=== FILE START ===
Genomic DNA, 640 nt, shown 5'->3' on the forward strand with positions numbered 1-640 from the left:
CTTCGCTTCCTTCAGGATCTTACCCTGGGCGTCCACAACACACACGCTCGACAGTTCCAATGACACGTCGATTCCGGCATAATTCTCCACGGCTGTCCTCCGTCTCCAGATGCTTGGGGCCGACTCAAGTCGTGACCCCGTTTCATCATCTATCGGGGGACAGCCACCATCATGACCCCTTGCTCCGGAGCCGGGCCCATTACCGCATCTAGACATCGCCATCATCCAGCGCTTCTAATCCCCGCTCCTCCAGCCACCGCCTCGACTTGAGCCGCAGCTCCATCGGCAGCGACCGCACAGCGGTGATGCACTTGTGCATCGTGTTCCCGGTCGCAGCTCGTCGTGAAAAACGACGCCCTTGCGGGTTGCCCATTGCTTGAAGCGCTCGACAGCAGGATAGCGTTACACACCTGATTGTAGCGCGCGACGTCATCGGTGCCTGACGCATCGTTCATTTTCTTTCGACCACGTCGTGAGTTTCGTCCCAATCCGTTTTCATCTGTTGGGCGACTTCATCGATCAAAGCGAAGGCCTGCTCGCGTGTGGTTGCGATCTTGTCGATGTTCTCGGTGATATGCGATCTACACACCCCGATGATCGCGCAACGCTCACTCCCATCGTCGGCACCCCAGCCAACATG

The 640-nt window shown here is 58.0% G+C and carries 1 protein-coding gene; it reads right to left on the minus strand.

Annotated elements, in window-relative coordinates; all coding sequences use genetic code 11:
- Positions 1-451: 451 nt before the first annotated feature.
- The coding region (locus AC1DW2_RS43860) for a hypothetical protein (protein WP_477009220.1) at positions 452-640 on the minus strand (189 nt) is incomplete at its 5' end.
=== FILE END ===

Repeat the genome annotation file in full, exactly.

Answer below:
Genomic DNA, 640 nt, shown 5'->3' on the forward strand with positions numbered 1-640 from the left:
CTTCGCTTCCTTCAGGATCTTACCCTGGGCGTCCACAACACACACGCTCGACAGTTCCAATGACACGTCGATTCCGGCATAATTCTCCACGGCTGTCCTCCGTCTCCAGATGCTTGGGGCCGACTCAAGTCGTGACCCCGTTTCATCATCTATCGGGGGACAGCCACCATCATGACCCCTTGCTCCGGAGCCGGGCCCATTACCGCATCTAGACATCGCCATCATCCAGCGCTTCTAATCCCCGCTCCTCCAGCCACCGCCTCGACTTGAGCCGCAGCTCCATCGGCAGCGACCGCACAGCGGTGATGCACTTGTGCATCGTGTTCCCGGTCGCAGCTCGTCGTGAAAAACGACGCCCTTGCGGGTTGCCCATTGCTTGAAGCGCTCGACAGCAGGATAGCGTTACACACCTGATTGTAGCGCGCGACGTCATCGGTGCCTGACGCATCGTTCATTTTCTTTCGACCACGTCGTGAGTTTCGTCCCAATCCGTTTTCATCTGTTGGGCGACTTCATCGATCAAAGCGAAGGCCTGCTCGCGTGTGGTTGCGATCTTGTCGATGTTCTCGGTGATATGCGATCTACACACCCCGATGATCGCGCAACGCTCACTCCCATCGTCGGCACCCCAGCCAACATG

The 640-nt window shown here is 58.0% G+C and carries 1 protein-coding gene; it reads right to left on the minus strand.

Annotated elements, in window-relative coordinates; all coding sequences use genetic code 11:
- Positions 1-451: 451 nt before the first annotated feature.
- The coding region (locus AC1DW2_RS43860) for a hypothetical protein (protein WP_477009220.1) at positions 452-640 on the minus strand (189 nt) is incomplete at its 5' end.